I believe that it is good law not to allow character witnesses by the prosecution unless the defendant calls their own. Character evidence is inadmissible in a general sense to prove the commission of a particular act. To allow it would be tantamount to allowing convictions of people who have bad reputations or are unpopular. Character evidence has no probative value for the prosecution. If a defendant calls character witnesses to refute the central elements of a charge, it then becomes probative on the part of the prosecution to call character witnesses in rebuttal.
These witnesses are still not probative in and of themselves, but as rebuttal to defendant claims, they accomplish two goals: first they rebut claims that an act was “out of character” for a defendant, and second, they offer evidence as to the credibility of the defendant’s witnesses. The US Supreme Court case of Michelson v. United States (1948) centered on the admissibility of character witnesses.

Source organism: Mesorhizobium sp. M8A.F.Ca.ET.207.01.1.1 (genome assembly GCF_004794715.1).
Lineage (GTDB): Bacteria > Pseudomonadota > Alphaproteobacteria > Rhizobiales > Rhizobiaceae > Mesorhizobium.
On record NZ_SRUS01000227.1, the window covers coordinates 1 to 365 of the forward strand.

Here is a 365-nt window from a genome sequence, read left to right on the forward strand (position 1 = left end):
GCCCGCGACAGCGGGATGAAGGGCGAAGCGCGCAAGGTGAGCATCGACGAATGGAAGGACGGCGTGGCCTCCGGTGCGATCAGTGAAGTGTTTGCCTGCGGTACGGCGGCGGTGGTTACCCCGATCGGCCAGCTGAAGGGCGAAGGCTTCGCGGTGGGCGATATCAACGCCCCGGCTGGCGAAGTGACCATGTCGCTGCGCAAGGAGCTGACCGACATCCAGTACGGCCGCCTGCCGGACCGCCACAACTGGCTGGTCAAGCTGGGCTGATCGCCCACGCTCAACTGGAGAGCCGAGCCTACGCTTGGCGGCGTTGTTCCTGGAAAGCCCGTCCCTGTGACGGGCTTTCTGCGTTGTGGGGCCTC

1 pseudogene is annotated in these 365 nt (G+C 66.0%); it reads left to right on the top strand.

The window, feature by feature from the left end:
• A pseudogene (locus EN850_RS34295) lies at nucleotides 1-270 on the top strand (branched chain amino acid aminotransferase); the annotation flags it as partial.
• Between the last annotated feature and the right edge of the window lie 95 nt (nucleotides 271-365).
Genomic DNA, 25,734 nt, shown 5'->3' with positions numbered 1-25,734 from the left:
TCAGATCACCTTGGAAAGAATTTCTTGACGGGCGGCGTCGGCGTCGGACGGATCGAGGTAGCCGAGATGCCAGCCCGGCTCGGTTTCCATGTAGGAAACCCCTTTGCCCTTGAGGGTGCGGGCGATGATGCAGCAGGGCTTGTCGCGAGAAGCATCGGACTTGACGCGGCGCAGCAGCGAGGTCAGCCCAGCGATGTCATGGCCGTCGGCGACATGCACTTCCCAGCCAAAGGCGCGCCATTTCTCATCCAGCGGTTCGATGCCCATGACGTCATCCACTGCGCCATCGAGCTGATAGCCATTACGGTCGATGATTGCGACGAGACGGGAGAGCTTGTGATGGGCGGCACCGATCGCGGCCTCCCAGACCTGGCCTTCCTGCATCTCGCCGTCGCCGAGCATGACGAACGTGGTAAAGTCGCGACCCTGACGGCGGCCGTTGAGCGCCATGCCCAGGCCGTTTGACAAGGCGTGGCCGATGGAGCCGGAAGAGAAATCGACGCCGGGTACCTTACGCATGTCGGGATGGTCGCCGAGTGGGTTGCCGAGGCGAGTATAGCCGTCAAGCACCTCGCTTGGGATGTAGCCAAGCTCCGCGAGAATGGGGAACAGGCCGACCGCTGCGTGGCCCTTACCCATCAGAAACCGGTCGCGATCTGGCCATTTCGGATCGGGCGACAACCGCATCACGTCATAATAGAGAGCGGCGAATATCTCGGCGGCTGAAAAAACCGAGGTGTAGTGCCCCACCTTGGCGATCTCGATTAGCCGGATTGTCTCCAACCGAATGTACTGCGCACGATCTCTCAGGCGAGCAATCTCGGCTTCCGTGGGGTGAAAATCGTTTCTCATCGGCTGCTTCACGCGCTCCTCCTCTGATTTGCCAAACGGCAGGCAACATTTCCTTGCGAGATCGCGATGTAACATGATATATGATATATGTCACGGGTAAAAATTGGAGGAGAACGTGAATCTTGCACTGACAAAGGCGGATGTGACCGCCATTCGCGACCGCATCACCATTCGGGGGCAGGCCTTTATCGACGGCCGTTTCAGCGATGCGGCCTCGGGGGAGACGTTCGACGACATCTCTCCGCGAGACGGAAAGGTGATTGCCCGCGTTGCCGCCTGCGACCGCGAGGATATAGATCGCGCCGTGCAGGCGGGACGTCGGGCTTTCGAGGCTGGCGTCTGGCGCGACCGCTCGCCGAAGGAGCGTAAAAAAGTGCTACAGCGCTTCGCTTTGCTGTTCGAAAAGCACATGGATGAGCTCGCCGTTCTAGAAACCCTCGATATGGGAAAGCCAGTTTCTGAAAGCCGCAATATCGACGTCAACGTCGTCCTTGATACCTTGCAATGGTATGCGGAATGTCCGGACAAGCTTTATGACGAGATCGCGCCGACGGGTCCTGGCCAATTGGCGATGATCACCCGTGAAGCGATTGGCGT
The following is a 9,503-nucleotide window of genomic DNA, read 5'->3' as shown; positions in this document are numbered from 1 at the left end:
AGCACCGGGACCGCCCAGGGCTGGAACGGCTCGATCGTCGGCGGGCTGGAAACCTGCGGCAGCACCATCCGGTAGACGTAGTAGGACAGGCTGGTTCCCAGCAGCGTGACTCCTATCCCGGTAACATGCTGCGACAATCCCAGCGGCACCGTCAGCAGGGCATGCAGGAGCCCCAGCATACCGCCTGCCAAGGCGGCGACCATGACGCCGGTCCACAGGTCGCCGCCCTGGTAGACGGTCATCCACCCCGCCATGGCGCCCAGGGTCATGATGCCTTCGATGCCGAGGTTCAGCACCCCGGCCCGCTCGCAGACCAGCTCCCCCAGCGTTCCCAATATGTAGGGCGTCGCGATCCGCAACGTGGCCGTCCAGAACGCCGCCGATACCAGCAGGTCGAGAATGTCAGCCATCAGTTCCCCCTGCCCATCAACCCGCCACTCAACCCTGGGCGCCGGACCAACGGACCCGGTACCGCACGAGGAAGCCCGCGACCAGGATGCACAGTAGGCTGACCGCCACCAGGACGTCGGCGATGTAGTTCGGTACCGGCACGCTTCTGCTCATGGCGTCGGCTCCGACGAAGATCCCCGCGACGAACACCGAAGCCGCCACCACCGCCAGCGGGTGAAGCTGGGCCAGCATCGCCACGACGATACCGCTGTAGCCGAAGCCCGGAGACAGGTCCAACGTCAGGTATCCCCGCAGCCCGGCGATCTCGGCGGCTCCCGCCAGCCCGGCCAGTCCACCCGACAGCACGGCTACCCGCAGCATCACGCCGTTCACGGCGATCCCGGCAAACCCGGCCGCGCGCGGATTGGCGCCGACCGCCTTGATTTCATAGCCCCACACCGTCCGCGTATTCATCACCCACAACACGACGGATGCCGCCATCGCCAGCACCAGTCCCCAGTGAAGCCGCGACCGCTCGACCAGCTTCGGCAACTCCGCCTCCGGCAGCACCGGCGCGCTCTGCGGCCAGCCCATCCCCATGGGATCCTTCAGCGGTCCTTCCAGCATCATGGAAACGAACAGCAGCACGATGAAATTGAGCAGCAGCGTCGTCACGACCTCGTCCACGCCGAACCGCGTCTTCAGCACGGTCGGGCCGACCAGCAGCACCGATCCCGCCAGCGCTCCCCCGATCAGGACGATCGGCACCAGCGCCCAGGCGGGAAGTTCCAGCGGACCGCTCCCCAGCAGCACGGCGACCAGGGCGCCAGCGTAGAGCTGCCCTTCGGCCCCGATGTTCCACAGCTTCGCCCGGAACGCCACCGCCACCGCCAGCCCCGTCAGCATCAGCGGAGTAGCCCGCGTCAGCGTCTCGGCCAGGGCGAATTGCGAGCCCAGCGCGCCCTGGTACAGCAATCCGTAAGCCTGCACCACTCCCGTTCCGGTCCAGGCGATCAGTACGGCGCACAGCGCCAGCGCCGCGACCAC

While in this case the prosecution did not call their own character witnesses, but rather, cross-examined the defendant’s, the opinion discusses the notion of character witnesses being called by both sides and the care with which such a decision ought to be made by parties, or allowed by judges. (Michelson, 1948) In addition to setting off a “he said-she said” argument on an only tangentially probative issue, character witnesses very quickly venture into territory that could properly be called hearsay, which is inadmissible under a whole different set of rules.(Michelson, 1948)
Chval, K. (2006) “Chain of Custody”. Higher Education EdTech Magazine, May/June 2006. Pg. 38-40. Michelson v. United States, 335 U. S. 469 (1948) Weeks, G. (2005). “Rule 404(B) Misconduct Evidence” Speech By Judge Weeks to Superior Court judges Conference, Ashville, NC on June 21-24, 2005. Retrieved May 19th, 2009 from University of North Carolina website: http://www. sog. unc. edu/faculty/smithjess/200506conference/200506WeeksUncharged. pdf